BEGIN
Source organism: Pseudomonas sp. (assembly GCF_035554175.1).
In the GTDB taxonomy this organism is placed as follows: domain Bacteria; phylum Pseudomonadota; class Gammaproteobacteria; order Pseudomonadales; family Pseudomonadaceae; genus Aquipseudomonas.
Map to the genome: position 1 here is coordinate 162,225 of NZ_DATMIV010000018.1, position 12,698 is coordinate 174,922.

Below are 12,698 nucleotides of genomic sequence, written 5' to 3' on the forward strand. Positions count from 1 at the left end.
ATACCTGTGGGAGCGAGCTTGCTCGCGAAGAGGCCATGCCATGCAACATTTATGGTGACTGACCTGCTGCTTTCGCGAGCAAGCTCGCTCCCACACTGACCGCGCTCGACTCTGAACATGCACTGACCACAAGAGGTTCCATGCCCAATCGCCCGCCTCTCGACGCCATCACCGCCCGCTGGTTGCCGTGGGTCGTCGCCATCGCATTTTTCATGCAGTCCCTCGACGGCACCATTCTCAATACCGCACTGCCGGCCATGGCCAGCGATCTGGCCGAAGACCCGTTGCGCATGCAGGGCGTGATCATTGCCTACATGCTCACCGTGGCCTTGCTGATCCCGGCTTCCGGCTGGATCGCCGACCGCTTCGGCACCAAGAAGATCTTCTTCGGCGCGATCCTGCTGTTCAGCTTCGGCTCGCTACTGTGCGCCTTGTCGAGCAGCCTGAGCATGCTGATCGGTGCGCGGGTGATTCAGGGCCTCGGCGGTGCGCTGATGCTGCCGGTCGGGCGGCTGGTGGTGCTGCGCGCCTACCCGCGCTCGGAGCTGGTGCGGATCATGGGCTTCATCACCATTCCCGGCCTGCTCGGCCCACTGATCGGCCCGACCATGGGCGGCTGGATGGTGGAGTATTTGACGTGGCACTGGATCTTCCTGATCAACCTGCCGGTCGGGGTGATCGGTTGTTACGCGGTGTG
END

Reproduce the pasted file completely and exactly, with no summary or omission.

Source organism: Pseudomonas sp. (assembly GCF_035554175.1).
In the GTDB taxonomy this organism is placed as follows: domain Bacteria; phylum Pseudomonadota; class Gammaproteobacteria; order Pseudomonadales; family Pseudomonadaceae; genus Aquipseudomonas.
Map to the genome: position 1 here is coordinate 162,225 of NZ_DATMIV010000018.1, position 12,698 is coordinate 174,922.

Below are 12,698 nucleotides of genomic sequence, written 5' to 3' on the forward strand. Positions count from 1 at the left end.
ATACCTGTGGGAGCGAGCTTGCTCGCGAAGAGGCCATGCCATGCAACATTTATGGTGACTGACCTGCTGCTTTCGCGAGCAAGCTCGCTCCCACACTGACCGCGCTCGACTCTGAACATGCACTGACCACAAGAGGTTCCATGCCCAATCGCCCGCCTCTCGACGCCATCACCGCCCGCTGGTTGCCGTGGGTCGTCGCCATCGCATTTTTCATGCAGTCCCTCGACGGCACCATTCTCAATACCGCACTGCCGGCCATGGCCAGCGATCTGGCCGAAGACCCGTTGCGCATGCAGGGCGTGATCATTGCCTACATGCTCACCGTGGCCTTGCTGATCCCGGCTTCCGGCTGGATCGCCGACCGCTTCGGCACCAAGAAGATCTTCTTCGGCGCGATCCTGCTGTTCAGCTTCGGCTCGCTACTGTGCGCCTTGTCGAGCAGCCTGAGCATGCTGATCGGTGCGCGGGTGATTCAGGGCCTCGGCGGTGCGCTGATGCTGCCGGTCGGGCGGCTGGTGGTGCTGCGCGCCTACCCGCGCTCGGAGCTGGTGCGGATCATGGGCTTCATCACCATTCCCGGCCTGCTCGGCCCACTGATCGGCCCGACCATGGGCGGCTGGATGGTGGAGTATTTGACGTGGCACTGGATCTTCCTGATCAACCTGCCGGTCGGGGTGATCGGTTGTTACGCGGTGTG